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Saturday, July 22, 2006

U.S. Constitution First (and Fourteenth) Amendment 


Good time for a reminder of the actual text of the first amendment to the U.S. constitution:


Congress shall make no law respecting an establishment of religion, or prohibiting the free exercise thereof; or abridging the freedom of speech, or of the press; or the right of the people peaceably to assemble, and to petition the Government for a redress of grievances.


And before we get all hung up on the word "Congress," here's Section 1 of the 14th amdnement (emphasis mine):


All persons born or naturalized in the United States and subject to the jurisdiction thereof, are citizens of the United States and of the State wherein they reside. No State shall make or enforce any law which shall abridge the privileges or immunities of citizens of the United States; nor shall any State deprive any person of life, liberty, or property, without due process of law; nor deny to any person within its jurisdiction the equal protection of the laws.


Here's what usconstitution.net says about the link between these two amendments:


[The 14th Amendment] states that no State shall make any law abridging the rights of any of its citizens without due process of law. The 14th Amendment is important, but the first clause is the most important. Prior to the 14th, states were free to ignore the Bill of Rights; a series of Supreme Court rulings made it clear that the Bill was to apply to acts of the Federal Government only. With the establishment of the 14th, the Bill, or at least parts of it, is made to apply to state law, too....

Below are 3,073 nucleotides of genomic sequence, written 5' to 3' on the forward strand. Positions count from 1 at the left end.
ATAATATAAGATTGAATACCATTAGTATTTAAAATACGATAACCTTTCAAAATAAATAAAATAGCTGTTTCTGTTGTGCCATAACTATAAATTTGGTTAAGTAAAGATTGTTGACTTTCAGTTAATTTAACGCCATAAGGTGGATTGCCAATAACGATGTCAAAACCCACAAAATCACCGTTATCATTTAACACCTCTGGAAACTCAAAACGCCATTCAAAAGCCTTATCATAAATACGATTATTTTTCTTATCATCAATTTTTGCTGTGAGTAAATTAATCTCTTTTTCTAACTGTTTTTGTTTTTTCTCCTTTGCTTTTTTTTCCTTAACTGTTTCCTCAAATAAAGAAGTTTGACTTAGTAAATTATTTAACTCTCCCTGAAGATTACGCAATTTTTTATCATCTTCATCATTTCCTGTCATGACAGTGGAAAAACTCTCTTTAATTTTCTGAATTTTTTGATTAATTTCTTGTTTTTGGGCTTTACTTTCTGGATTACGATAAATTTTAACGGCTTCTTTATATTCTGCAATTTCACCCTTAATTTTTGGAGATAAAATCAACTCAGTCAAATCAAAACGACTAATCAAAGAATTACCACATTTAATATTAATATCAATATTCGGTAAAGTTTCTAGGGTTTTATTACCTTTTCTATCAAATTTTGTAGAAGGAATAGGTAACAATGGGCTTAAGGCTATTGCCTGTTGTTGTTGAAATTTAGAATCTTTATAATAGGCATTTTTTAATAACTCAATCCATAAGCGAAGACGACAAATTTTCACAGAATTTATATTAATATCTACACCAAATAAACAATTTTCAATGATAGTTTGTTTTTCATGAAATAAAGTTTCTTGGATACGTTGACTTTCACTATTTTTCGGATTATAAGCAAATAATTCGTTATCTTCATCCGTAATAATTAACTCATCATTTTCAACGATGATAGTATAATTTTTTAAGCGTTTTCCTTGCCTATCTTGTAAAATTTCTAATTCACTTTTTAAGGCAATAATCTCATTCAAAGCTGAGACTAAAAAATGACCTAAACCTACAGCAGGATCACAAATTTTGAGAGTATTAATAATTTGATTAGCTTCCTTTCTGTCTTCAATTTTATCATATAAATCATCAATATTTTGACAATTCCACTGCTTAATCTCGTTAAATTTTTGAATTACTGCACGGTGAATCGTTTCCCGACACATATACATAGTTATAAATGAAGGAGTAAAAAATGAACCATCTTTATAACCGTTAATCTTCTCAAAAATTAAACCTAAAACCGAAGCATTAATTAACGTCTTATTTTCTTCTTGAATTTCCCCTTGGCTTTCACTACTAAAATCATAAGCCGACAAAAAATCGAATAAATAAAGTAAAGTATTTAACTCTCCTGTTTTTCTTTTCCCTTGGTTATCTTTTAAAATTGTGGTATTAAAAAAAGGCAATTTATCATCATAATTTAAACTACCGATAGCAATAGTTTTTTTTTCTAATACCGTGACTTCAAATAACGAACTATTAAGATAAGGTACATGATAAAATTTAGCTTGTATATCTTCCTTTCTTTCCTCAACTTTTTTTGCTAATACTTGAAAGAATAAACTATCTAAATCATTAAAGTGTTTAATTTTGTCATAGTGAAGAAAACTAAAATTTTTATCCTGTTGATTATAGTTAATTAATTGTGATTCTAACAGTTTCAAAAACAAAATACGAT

In the 1900's and 1930's, [the Supreme Court] extended the clause to the protection of workers against state regulations, allowing national standards for work conditions and minimum wage to be set. The due process clause has been used to extend most Bill of Rights Amendments to some extent, and is the basis for the "Right to Privacy" extended in the in infamous Roe v Wade decision....

Note: some have tried to argue that because of the representation reduction clause and the implications on States' Rights, that the 14th Amendment is unconstitutional. However, since it is an amendment to the Constitution, it cannot possibly be unconstitutional. Some argue that it was passed in an unconstitutional way, which is an interesting and plausible argument. The fact remains, however, that it is a part of our Constitution, and deserves as much respect as any other part, unless it is at some point repealed.



From the Ontario Empoblog (Latest OVVA news here)

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